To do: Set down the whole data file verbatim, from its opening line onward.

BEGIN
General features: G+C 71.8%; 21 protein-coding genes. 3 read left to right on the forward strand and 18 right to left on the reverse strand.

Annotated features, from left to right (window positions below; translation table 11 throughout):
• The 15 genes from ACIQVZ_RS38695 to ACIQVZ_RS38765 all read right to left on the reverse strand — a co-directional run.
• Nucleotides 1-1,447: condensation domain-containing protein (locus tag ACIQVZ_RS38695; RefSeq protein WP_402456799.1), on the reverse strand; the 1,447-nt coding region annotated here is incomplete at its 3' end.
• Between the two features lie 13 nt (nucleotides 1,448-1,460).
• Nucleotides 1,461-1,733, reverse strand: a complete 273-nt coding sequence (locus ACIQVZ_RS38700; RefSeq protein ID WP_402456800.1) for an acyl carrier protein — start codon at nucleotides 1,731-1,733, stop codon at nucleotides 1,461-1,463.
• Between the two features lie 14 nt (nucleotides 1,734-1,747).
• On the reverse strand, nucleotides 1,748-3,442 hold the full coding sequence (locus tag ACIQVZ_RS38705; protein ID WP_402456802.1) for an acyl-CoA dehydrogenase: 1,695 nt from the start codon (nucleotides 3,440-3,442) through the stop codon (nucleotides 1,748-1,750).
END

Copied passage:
General features: G+C 71.8%; 21 protein-coding genes. 3 read left to right on the forward strand and 18 right to left on the reverse strand.

Annotated features, from left to right (window positions below; translation table 11 throughout):
• The 15 genes from ACIQVZ_RS38695 to ACIQVZ_RS38765 all read right to left on the reverse strand — a co-directional run.
• Nucleotides 1-1,447: condensation domain-containing protein (locus tag ACIQVZ_RS38695; RefSeq protein WP_402456799.1), on the reverse strand; the 1,447-nt coding region annotated here is incomplete at its 3' end.
• Between the two features lie 13 nt (nucleotides 1,448-1,460).
• Nucleotides 1,461-1,733, reverse strand: a complete 273-nt coding sequence (locus ACIQVZ_RS38700; RefSeq protein ID WP_402456800.1) for an acyl carrier protein — start codon at nucleotides 1,731-1,733, stop codon at nucleotides 1,461-1,463.
• Between the two features lie 14 nt (nucleotides 1,734-1,747).
• On the reverse strand, nucleotides 1,748-3,442 hold the full coding sequence (locus tag ACIQVZ_RS38705; protein ID WP_402456802.1) for an acyl-CoA dehydrogenase: 1,695 nt from the start codon (nucleotides 3,440-3,442) through the stop codon (nucleotides 1,748-1,750).